|Ph.D Student||Harel Eilat|
|Subject||Evaluation, Selection and Control of Projects in|
a Multi-Project R&D Environment
|Department||Department of Industrial Engineering and Management||Supervisors||Full Professor Golany Boaz|
|Full Professor Shtub Avraham|
|Full Thesis text|
Research and development (R&D) management in multi-project organizations is concerned with doing the projects which best meet the strategic objectives of the organization, and with assuring that projects are executed efficiently. In this thesis we provide methodologies that can improve the R&D management in multi-project organizations and that address the evaluation and selection process, as well as the control process.
The thesis is composed of three articles. In the first article we provide a multi-criteria approach for the relative evaluation of R&D projects in different stages of their lifecycle, based on a performance measurement model that is derived from and supports the organization's strategy. The evaluation model recognizes that the information available in R&D decision-making is uncertain, incomplete, and partially qualitative, and addresses the three common goals that organizations are trying to accomplish: 1) Effectiveness: achieve the strategic objectives 2) Efficiency: optimize the usage of resources in generating desired outputs, and 3) Balance: obtain balance in the use of inputs and the production of outputs. In the second article, we developed a methodological process for the construction and analysis of portfolios for R&D projects with interactions. The process includes the following parts: a procedure to allocate resources to project categories; a procedure to evaluate and screen projects based on their relative value and on the portfolio requirements; a procedure to construct candidate portfolios; and, finally, a procedure to evaluate these portfolios. In the third article we adapted the earned value method (EVM), which is used as a control method during project execution in many industries and organizations, to R&D projects. We developed an analytical model of an R&D project with the essential elements of EVM, and used it to analyze the factors affecting the EVM measures and to compare different forecasting models of the final cost of the project.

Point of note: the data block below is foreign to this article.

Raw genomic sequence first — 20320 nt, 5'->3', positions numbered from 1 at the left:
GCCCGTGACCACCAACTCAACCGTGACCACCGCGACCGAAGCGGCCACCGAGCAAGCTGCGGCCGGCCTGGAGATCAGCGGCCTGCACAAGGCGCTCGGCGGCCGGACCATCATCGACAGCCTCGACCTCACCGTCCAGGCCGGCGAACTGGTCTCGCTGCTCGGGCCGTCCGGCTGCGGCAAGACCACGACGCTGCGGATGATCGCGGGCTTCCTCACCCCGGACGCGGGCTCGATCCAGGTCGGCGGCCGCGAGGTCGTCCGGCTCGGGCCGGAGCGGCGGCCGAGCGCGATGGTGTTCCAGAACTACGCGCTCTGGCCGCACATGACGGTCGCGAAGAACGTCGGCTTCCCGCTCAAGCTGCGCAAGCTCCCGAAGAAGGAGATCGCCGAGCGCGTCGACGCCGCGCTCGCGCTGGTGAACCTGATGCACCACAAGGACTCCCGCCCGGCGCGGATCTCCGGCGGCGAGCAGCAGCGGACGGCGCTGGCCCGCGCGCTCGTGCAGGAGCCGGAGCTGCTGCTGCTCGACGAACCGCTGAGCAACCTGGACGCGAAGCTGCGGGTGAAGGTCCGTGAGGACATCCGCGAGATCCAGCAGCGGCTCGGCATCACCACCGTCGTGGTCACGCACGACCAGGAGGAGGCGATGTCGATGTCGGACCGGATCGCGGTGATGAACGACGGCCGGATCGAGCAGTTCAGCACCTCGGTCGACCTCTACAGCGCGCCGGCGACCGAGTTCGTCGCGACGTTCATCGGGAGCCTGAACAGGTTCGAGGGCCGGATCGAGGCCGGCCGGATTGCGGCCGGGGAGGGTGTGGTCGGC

In this thesis we used and studied well established managerial methodologies, including the data envelopment analysis (DEA) and its weight restrictions expansions, balanced scorecard (BSC), and the earned value method. New models and solutions approaches were developed, including an extended DEA model, which quantifies some of the qualitative concepts embedded in the BSC approach, and an R&D project model that uses elements of EVM. The proposed approaches are illustrated though case studies and numerical experiments, and new insights are provided from the analysis.